Monday, January 21, 2008

An Imagined Community: Australia and Nationalism

As Australia Day approaches, we can expect a lot of pointless navel-gazing from commentators in the media about what it means to be an Australian. Much of the commentary will take on a familiar format: rhetorical questions, for instance, about whether being Australian means going to the cricket, or holding barbecues, or drinking beer, or engaging in other similarly mundane, cliched activities - all will eventually be answered in the negative, of course.

Others will point, with saccharine sincerity, to the long-standing Australian traditions of "mateship", the "fair go" and the tenacity of the "Aussie battler" as defining the national ethos - though, if they are being honest with themselves, they will also acknowledge that the concepts of friendship, fairness and perseverance are hardly unique to Australia. Others still will opt to take a less charitable view of the country, pointing to the decline in egalitarianism and the rise of exclusionary nationalism during the Howard years. While this may well be true, these are, again, hardly social movements that one can say are uniquely confined to Australia.

Regardless of which angle these doyens choose to take on our national narrative, I can guarantee one thing: all will offer the disclaimer at some point during their insufferable musings that defining the Australian culture is "difficult". The reason for this is obvious, though few of them - I suspect - will acknowledge it: there isn't anything especially unique about Australian culture. There is nothing here that cannot be found millions of times over among the peoples of the world. There is no thread which runs through each of our 21 million citizens to the exclusion of all the other people on the planet. All that binds us is the scope of a largely arbitrary geographical boundary.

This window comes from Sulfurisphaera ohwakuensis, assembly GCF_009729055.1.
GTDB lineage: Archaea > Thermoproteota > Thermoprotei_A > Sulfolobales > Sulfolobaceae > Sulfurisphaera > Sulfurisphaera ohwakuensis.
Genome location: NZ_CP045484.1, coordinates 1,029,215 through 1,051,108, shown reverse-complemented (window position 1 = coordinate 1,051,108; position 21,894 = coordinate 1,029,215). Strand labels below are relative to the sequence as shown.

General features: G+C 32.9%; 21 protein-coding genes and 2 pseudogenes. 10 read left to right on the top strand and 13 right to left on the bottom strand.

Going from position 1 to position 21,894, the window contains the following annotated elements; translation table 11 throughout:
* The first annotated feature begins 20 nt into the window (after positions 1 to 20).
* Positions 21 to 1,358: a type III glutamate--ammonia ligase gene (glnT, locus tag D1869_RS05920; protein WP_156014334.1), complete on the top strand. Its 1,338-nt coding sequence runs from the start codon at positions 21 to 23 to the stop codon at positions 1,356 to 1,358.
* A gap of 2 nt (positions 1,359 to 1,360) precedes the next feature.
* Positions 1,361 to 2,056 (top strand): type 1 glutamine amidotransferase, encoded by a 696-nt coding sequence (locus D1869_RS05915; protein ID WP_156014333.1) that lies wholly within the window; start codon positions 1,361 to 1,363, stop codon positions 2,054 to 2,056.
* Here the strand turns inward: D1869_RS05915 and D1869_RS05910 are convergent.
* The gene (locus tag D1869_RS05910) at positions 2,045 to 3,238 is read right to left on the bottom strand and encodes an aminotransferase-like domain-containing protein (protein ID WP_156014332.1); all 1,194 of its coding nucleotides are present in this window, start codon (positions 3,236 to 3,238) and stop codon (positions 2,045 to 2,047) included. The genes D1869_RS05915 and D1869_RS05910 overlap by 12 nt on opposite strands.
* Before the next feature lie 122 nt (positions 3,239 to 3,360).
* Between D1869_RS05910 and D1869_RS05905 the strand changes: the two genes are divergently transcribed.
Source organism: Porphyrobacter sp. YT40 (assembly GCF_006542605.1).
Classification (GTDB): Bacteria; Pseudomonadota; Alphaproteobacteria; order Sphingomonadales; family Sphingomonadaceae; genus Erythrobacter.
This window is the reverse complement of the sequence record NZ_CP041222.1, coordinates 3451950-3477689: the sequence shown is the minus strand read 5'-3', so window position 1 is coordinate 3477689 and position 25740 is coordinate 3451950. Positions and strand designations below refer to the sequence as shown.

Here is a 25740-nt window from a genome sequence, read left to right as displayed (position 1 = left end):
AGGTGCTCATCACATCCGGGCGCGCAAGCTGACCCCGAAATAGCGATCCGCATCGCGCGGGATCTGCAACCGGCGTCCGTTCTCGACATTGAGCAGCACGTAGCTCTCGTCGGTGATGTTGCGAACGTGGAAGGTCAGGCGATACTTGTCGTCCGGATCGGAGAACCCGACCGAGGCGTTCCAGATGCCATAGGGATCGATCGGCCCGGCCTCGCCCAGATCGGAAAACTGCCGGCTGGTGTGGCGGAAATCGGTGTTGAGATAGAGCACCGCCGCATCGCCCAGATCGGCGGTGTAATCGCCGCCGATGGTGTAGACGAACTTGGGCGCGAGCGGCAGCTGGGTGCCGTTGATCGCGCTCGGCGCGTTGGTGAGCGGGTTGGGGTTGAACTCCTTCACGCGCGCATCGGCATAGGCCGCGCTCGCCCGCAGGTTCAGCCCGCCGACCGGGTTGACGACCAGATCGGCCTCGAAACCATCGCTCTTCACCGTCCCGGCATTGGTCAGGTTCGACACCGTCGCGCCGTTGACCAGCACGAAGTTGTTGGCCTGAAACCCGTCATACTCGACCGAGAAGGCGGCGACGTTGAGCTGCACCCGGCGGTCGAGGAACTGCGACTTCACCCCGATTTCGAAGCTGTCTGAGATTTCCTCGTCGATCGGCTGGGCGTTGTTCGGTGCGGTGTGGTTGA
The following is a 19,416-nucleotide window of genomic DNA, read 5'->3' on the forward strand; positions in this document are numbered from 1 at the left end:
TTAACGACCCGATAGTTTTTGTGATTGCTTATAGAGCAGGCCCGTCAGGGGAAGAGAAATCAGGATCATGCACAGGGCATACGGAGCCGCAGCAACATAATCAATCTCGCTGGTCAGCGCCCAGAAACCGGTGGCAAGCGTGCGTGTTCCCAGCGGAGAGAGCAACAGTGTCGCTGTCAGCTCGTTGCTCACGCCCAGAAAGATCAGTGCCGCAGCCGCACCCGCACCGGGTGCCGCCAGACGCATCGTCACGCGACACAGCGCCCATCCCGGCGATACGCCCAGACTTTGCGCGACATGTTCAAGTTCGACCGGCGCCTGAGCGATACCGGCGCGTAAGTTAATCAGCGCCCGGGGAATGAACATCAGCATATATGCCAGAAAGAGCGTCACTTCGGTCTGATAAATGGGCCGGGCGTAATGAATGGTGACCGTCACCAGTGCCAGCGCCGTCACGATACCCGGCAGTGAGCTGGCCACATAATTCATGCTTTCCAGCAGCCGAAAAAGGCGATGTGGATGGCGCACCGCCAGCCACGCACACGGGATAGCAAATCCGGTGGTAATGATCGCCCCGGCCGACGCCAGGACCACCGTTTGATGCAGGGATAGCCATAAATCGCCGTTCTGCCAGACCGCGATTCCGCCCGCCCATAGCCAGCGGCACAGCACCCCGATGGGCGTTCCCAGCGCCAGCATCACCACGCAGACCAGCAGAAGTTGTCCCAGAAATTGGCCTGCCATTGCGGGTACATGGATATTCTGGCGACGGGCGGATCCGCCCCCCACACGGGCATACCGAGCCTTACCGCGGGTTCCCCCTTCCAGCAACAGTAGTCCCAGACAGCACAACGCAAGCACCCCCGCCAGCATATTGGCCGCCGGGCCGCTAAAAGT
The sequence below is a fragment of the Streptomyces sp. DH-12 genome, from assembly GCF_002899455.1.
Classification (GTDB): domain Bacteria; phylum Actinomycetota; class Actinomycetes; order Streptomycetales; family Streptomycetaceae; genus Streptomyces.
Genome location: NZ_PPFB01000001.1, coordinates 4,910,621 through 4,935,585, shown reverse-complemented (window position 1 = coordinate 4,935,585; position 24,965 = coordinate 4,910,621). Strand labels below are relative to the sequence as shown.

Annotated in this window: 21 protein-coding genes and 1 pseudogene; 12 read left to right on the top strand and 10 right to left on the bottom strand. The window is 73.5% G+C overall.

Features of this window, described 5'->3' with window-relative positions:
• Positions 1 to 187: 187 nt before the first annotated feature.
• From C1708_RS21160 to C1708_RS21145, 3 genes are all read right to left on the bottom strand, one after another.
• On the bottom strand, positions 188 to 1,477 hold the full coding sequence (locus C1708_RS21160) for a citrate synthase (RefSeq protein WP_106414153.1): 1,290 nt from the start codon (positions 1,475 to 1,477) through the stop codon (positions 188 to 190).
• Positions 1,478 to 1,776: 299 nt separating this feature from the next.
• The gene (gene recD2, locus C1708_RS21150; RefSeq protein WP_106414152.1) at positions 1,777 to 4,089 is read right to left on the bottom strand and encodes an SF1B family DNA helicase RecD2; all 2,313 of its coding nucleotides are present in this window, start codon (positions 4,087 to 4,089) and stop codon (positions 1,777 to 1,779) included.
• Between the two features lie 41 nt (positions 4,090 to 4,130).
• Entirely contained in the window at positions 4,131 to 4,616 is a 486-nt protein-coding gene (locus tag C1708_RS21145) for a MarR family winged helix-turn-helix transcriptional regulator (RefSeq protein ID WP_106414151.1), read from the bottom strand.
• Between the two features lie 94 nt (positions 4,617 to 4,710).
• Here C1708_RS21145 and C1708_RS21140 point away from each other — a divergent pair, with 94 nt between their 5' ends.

Of course, we are not unique in this regard. Defining the culture of a large, pluralistic society will always be impossible. The concept of a nation - no matter how apparently strongly defined its "culture" or "traditions" are - is still an artificial one, one created and bought into by the human beings who live within its boundaries. We are, to invoke the memorable term coined by Benedict Anderson, living in "imagined communities":

"Benedict Anderson defined a nation as 'an imagined political community [that is] imagined as both inherently limited and sovereign'. An imagined community is different from an actual community because it is not (and cannot be) based on quotidian face-to-face interaction between its members. Instead, members hold in their minds a mental image of their affinity. As Anderson puts it, a nation 'is imagined because the members of even the smallest nation will never know most of their fellow-members, meet them, or even hear of them, yet in the minds of each lives the image of their communion'."



The consequence of this is that the nature of national identity will always be illusory, will always be tenuous and will always be the source of internal dispute. Many gallons of ink and tons of paper will be employed in the exploration of what defines this nation, but all of it will be wasted. Besides our humanity (hence the broad themes, common to most people around the world - like fairness and egalitarianism - that have been offered as definitions of Australian culture previously) and our collective willingness to submit to an ambiguous, fractured vision of nationhood, we - as a people - share little in common. In a nation that nurtures plurality, supports the sovereignty of the individual and enforces both with the provision of liberal legislation, none of this should be a problem: regardless of our dispositions towards nationhood, societies should sustain themselves through a process of mutual tolerance. It is only when conceptions of nationality are artificially contrived and enforced upon societies that this system is threatened: we are emerging from just such an age.

To quote Waleed Aly, from Sunday's Age:


"John Howard nurtured a type of civic national religion. Within the space of a decade, Anzac Day rose to the level of sacrament. The flag, too, became sacred — to the point where schools were ordered to fly it if they wanted more federal funding. Even when drunken hordes wearing it as a cape rioted against non-whites in Cronulla, Howard could not bring himself to object to its sordid use: 'I would never condemn people for being proud of the Australian flag,' he declared, sending the discussion in a nationalist direction. A month later, a flag seller in Ringwood reported his sales at a 40-year high."



Aly then speculates on why it was that Howard found middle-Australia - normally skeptical about conspicuous displays of patriotism - so receptive to his neo-nationalistic agenda: